Book Review: The Ecology of Commerce by Paul Hawken

 

Everyone should read this book. It’s that good, that inspirational, that educational, that frightening and that enlightening. The Ecology of Commerce, subtitled A Declaration of Sustainability, should be a part of every educational curriculum. In my opinion every person pursuing any kind of a business degree, especially those intending to create and/or run a business, should take at least one mandatory course on the principles stated in this book. As an often frustrated environmental thinker, I struggle to explain the concepts involving our economic way of life and its relationship to the environment in ways everyone can understand. This single work lays it out better than any group of publications I’ve ever tried to absorb.

The Ecology of Commerce is not a liberal book or a conservative book, it is a human book. Better stated it is the homo sapiens’ guide to our relationship to the rest of the species that inhabit this planet with us. It is a truthful and insightful look not only at how human institutions impact the planet, but at how business and human ingenuity can thrive while restoring the incredible natural infrastructure that sustains all life. It is powerful, yet sensitive, general, yet specific. It is pragmatic and presents realistic, hopeful and exciting solutions to the conflicts ingrained in human societies.

The author, Paul Hawken, is a fascinating thinker, writer and co-founder of several businesses. He is a well respected environmental and business leader and motivator also known for his work with Amory and Hunter Lovins on the more recent Natural Capitalism, which expands upon the ideas in The Ecology of Commerce. History will look back on The Ecology of Commerce as a groundbreaking foundation in new restorative economic and social theory. It is a powerful work that explains so much about the endless debate of the economy vs. the environment. In fact, the book turns this notion upside down, explaining how the economy and the environment can actually restore one another. Hawken provides understanding of “the other side” to many points of view and contrasting opinions. Never have I read something that so successfully points out the common ground and how we all could be better off through exercising the natural principles of a restorative economy.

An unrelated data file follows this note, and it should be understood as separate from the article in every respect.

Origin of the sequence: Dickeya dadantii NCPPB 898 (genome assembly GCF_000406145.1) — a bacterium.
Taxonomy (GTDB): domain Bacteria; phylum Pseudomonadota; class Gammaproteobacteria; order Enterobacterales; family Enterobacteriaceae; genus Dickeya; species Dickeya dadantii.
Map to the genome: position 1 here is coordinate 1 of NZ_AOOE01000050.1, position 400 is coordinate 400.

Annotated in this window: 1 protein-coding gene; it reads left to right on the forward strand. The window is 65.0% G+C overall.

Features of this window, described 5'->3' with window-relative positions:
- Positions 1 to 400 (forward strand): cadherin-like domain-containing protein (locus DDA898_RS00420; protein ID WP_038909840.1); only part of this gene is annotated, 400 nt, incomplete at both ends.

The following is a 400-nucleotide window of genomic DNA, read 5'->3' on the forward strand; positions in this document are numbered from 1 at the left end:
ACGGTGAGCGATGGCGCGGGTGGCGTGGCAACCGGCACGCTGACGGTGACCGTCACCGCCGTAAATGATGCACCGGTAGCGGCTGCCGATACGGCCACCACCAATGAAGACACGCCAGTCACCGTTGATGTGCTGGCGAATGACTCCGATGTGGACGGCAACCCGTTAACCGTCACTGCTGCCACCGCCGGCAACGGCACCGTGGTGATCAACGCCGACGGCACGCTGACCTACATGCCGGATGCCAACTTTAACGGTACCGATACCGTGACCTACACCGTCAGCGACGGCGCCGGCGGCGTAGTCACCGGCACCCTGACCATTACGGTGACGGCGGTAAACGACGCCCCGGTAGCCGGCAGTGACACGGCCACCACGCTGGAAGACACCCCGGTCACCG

Hawken envisions a world where ecological thinking is rewarded in the business model. Here the most sustainable, most environmentally responsible business is also the most successful, in monetary and non-monetary terms. This book is NOT an attack on the free market capitalism that has given us so much prosperity; it is a set of strategies for creating even more success through that same system.

I cannot stress enough how important it is for everyone to buy or borrow a copy of The Ecology of Commerce. It opens up worlds of understanding on so many issues. Whether you’re an environmentalist or a staunch conservative, this book encourages you to take off the boxing gloves and realize the potential of human ingenuity.

One of the book’s central principles explains that while today’s market system is excellent at setting prices, it is incapable of recognizing and internalizing the true costs of today’s products and services on society and the environment, and therefore sets those prices incorrectly and inefficiently. Hawken points out that: “for example, the nuclear power industry for many years argued that it could provide a clean, safe, and inexpensive form of energy. Critics of their claims asserted that the industry did not include in its cost estimates of the expense of decommissioning those plants or the thorny, expensive problem of how to store, guard, and protect nuclear waste for a period longer into the future – in the case of plutonium, over 200,000 years – than that encompassing the whole past history of civilization. Who has been proven correct in their prediction?” Coal, similarly, one of the most damaging forms of energy, remains the cheapest.